In an earlier post, I talked about the ‘four roles of the reader’ and how there were some good tips available for targeting activities at each of these roles, provided by Holliday’s text ‘Strategies for Reading Success’. For my own learning process I wanted to focus on doing a bit of research into each of these.

The text user

Being a text user means that students know how to use a wide range of texts for different purposes, know the typical features of texts and how their structure is designed to achieve a certain purpose (Holliday, 2008, p. 34). Texts can cover a range of written and visual mediums, such as novels and picture books, films, television, letters, newspapers, factual books and advertisements. Providing students with a range of textual mediums helps them to understand how to recognise and use them for different purposes.

To teach for text user success, activities could include:

  • Using and discussing a wide range of texts (including print and digital) and looking at community texts like cookbooks, gardening guides, advertisements, brochures, newspaper and magazines, packaging, TV guides and timetables
  • Introduce a range of text covers and discuss whether students think it is a factual or a narrative text, and how they know
  • Collect a range of everyday texts such as menus, Tv guides, catalogues etc. Choose one text and discuss its purposes, who constructed it, where it could be found, who would use it and features like size, colour, font, pictures. Give a text to each small group and ask them to answer the same questions
  • Using wall charts that list the features of different texts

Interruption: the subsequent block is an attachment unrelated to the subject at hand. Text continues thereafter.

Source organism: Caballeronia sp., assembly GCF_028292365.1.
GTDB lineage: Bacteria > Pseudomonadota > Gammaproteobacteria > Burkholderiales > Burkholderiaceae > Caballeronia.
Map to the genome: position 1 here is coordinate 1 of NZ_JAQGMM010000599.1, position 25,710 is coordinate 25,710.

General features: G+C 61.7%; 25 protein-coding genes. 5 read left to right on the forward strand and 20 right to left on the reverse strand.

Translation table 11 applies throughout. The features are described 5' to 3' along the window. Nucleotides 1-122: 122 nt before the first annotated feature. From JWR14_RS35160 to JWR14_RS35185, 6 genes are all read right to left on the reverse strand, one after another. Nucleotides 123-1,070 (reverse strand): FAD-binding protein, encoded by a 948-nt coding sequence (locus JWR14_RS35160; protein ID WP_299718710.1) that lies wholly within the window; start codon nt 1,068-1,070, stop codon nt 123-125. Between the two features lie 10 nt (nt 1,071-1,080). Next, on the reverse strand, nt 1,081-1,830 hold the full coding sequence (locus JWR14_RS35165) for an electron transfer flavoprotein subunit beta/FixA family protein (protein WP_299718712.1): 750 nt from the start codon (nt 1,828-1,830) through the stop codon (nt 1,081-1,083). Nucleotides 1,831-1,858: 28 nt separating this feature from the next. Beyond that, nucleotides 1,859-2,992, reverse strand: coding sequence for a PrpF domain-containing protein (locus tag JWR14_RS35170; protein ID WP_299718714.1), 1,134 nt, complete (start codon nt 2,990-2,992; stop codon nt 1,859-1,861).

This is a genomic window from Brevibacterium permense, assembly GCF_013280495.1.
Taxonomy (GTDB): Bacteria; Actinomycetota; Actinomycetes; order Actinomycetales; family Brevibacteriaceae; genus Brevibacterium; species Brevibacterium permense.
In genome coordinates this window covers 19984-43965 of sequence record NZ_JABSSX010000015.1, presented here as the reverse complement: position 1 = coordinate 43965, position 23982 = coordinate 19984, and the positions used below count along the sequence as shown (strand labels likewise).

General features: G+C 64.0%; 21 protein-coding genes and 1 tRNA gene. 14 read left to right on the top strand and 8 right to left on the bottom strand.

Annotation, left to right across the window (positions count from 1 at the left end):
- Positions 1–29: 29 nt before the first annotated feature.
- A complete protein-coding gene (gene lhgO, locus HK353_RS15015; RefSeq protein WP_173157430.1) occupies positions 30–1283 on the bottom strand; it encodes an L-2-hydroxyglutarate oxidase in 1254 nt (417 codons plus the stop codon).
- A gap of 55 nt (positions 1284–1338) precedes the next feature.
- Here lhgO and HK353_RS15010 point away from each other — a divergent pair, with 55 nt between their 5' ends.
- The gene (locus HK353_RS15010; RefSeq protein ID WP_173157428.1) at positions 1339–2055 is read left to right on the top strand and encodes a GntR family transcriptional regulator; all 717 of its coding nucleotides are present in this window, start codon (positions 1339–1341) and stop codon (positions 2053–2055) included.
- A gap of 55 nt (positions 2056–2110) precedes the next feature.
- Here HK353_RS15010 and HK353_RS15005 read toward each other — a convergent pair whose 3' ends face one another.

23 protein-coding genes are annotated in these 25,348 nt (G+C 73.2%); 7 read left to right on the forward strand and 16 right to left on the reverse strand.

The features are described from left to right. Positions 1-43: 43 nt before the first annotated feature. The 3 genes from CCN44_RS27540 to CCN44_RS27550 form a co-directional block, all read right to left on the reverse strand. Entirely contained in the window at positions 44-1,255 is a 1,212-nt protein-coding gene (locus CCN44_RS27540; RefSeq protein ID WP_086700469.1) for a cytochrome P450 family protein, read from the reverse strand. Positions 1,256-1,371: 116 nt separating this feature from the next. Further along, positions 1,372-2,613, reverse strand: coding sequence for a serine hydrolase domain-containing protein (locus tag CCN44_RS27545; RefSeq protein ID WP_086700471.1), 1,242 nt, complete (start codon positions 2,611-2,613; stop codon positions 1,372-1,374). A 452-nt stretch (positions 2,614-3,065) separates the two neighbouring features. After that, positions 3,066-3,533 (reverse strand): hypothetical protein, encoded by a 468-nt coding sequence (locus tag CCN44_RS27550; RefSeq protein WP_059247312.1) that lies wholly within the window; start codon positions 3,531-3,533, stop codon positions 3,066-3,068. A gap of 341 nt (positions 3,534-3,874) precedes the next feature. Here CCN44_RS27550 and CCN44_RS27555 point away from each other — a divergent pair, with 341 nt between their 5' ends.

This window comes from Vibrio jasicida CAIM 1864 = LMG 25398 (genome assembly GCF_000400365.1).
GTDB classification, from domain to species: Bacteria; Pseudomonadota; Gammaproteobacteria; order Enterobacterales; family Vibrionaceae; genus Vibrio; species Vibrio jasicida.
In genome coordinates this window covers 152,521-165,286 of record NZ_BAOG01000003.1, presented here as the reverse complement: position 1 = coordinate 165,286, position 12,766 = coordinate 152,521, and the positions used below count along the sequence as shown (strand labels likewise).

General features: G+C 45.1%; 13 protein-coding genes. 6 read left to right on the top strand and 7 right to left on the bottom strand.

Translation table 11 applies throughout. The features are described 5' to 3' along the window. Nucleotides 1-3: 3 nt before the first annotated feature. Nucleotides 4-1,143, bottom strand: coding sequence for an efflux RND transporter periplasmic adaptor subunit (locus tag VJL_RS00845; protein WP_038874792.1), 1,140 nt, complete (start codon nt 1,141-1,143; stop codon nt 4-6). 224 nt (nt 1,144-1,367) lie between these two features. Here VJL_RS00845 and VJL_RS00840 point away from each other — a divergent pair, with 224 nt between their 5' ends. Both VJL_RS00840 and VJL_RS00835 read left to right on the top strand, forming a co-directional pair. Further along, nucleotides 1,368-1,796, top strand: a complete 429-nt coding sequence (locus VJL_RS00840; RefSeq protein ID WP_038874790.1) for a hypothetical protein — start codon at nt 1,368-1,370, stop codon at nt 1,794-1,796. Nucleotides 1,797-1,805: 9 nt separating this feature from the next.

• Take students to the library and ask them to help select texts for the next unit of work. Ask students to work in pairs to select one or more texts. Students present their texts to the class, explaining why they were chosen
  • Study illustrations and visual texts and advertisements as persuasive texts
  • Read part of a novel that has been made into a film. Read a section of the book and then show the film to the same point and discuss the two interpretations
  • Explore literary texts in detail – use diary entries to investigate how characters act, think and feel.
  • For factual texts: Introduce timelines and how to use them, work with mind maps, look at nutrition information and compile data into tables (i.e. sugar and fat content)
  • Read a range of narratives to explore their structure: orientation (main character and setting), complication, resolution, coda (an overall evaluation of events)
  • Using a known story, ask students to replace current verbs with more interesting one (i.e. from walked to raced). Discuss how this changes the sentence
  • Model how to write a historical recount. Show students how to use adjectives to make a recount more descriptive.


Holliday, M. (2008). Strategies for Reading Success. PETAA: Newtown.


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